Cool Software Vendor: Locanis Offers A Unique Solution For Warehouse Efficiency

Steve Banker Contributor,
I cover logistics and supply chain management

Locanis is a warehouse software company headquartered in Germany with clients located in Europe, North America, and Asia. The Locanis solution – Site Optimizer 360 – optimizes warehouse operations in a manner different from traditional warehouse management systems (WMSs). Locanis offers a solution that doesn’t fit neatly into a predefined logistics software category.

Traditional Warehouse Management Systems

In a traditional WMS, autoID solutions – often a handheld or wrist mounted barcode reader – are used to orchestrate tasks. A warehouse worker, for example, is told to go to slot 1234 and pick four items. The slot has a barcode associated with it. The worker gets there, uses the terminal to scan the location barcode, and that proves that the worker is in the right location. The worker may also be told to scan each item – each of which has an item barcode attached – as they are picked. This verifies that the correct item, and the right number, has been picked. One of the ways WMS drives savings is by eliminating errors.

A WMS can also drive savings by optimizing tasks – grouping tasks that are in close proximity to each other to be done by a designated worker. Doing this minimizes travel times and makes the warehouse more efficient.

But at a busy warehouse, the WMS is blind in the gaps between scans – the time it takes a worker to get from one location to another. It may be in a busy warehouse; a new priority task comes up but the temporary blindness in the WMS prevents it from assigning that task to the most optimal worker.


Site Optimizer 360 is a software solution that incorporates a real-time location system (RTLS). Locanis claims to be the only WMS built on RTLS; they are certainly the only one that Clint Reiser, an industry analyst at ARAR +8%C Advisory Group who covers warehouse technologies, knows of. The RTLS provides ongoing real-time visibility to the movement of a forklift or AGV as it moves through the warehouse. It also knows, based on the movement of the movement of the forks on the forklift paired with precise location data, when a particular pallet has been picked up. This eliminates the time it takes to scan the license plate on the pallet.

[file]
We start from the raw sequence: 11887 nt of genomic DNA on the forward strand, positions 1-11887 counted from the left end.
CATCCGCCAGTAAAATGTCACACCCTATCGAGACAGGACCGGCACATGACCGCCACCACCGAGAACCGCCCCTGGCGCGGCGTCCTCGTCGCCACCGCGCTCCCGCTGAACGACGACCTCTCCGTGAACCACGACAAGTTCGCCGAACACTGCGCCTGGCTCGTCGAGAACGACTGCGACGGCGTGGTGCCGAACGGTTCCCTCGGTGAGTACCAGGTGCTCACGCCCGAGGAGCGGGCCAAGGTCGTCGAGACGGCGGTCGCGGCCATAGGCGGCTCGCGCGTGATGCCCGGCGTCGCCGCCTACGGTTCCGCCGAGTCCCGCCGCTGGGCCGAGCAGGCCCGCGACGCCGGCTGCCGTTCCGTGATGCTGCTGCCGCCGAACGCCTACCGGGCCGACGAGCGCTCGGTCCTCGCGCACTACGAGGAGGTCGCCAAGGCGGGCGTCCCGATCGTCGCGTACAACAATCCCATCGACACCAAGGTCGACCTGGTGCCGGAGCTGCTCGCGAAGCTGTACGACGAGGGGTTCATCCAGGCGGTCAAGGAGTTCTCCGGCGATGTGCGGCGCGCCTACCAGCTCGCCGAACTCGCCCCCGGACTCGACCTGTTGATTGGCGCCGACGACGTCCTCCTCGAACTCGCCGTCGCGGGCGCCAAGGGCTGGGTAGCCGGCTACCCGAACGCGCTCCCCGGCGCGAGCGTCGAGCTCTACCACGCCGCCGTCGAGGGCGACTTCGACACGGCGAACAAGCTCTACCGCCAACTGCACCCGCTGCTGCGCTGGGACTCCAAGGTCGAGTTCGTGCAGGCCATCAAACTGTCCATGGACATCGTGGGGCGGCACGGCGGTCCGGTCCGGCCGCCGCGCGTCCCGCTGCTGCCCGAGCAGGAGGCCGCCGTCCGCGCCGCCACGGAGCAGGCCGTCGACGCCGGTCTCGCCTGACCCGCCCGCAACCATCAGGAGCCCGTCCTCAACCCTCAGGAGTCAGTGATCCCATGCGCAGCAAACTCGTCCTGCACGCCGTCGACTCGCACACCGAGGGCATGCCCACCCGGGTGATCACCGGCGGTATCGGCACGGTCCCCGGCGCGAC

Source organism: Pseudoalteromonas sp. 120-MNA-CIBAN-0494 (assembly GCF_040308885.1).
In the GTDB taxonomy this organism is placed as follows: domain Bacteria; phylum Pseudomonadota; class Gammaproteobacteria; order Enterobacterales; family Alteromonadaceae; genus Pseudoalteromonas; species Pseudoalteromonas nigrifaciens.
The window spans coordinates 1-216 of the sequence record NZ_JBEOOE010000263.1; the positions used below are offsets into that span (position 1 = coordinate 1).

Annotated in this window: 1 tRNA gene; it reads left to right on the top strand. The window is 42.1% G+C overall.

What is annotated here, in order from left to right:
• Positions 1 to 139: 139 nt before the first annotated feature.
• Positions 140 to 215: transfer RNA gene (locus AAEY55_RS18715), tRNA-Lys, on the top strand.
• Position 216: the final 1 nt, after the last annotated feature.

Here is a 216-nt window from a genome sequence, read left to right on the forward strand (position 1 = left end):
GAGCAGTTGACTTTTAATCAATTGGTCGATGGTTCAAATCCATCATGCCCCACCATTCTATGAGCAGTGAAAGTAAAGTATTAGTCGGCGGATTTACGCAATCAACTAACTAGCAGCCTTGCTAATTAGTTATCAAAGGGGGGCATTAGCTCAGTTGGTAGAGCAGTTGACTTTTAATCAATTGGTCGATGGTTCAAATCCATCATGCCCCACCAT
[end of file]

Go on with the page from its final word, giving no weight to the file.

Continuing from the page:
thus, the system maintains ongoing and real-time visibility into resources, capabilities, status, location, and order requirements. It then leverages this information to orchestrate and optimize warehouse activities to meet the priorities and objectives of the facility on an ongoing basis.

Warehouse Optimization Based on Omnipresent Visibility

The system receives tasks (warehouse transportation orders) and assigns the tasks based on the operation’s criteria of importance and the real-time status of the resources. For example, the system drops an order to move a load with weight of x pounds, in location y, on a Euro-pallet in a tight area. The system will match a warehouse transporter (manual forklift, AGV, etc.) with the assignment based on the transporter’s location, availability, and suitability of load capacity, load handing device, and even operator’s skill level or other interdependencies of the task. A forklift operator or AGV will then update the status to unavailable and its location will be tracked as it navigates the warehouse and even outside to the yard, if the system is set up to do so.

Final Word

Intelligent, ongoing, real-time visibility into tasks, resource status, and prioritization can deliver substantial productivity improvements to complex warehouse environments. These improvements increase when the operation utilizes a heterogeneous set of lifts, mobile robots, and AGVs from multiple vendors. In short, there can be solid ROI associated with this solution.

But under certain circumstances, the ROI can be much higher. Real-time location data on mobile assets in a warehouse is even more valuable when the tasks are critical and the cutoff times associated with a critical task can move based on the inherent variability associated with warehouse operations. In some instances, losing five minutes of productivity in the warehouse can result much larger downstream costs. In a warehouse attached to a factory that runs based on lean principles, for example, lost warehouse productivity can result in costly down-time on a production line. Or in an outbound warehouse, missing carrier cut-offs can result in late delivery fines from big retail customers.

Clint Reiser is the primary author of this article. Mr. Reiser is the Director of Supply Chain Research at ARC Advisory Group.

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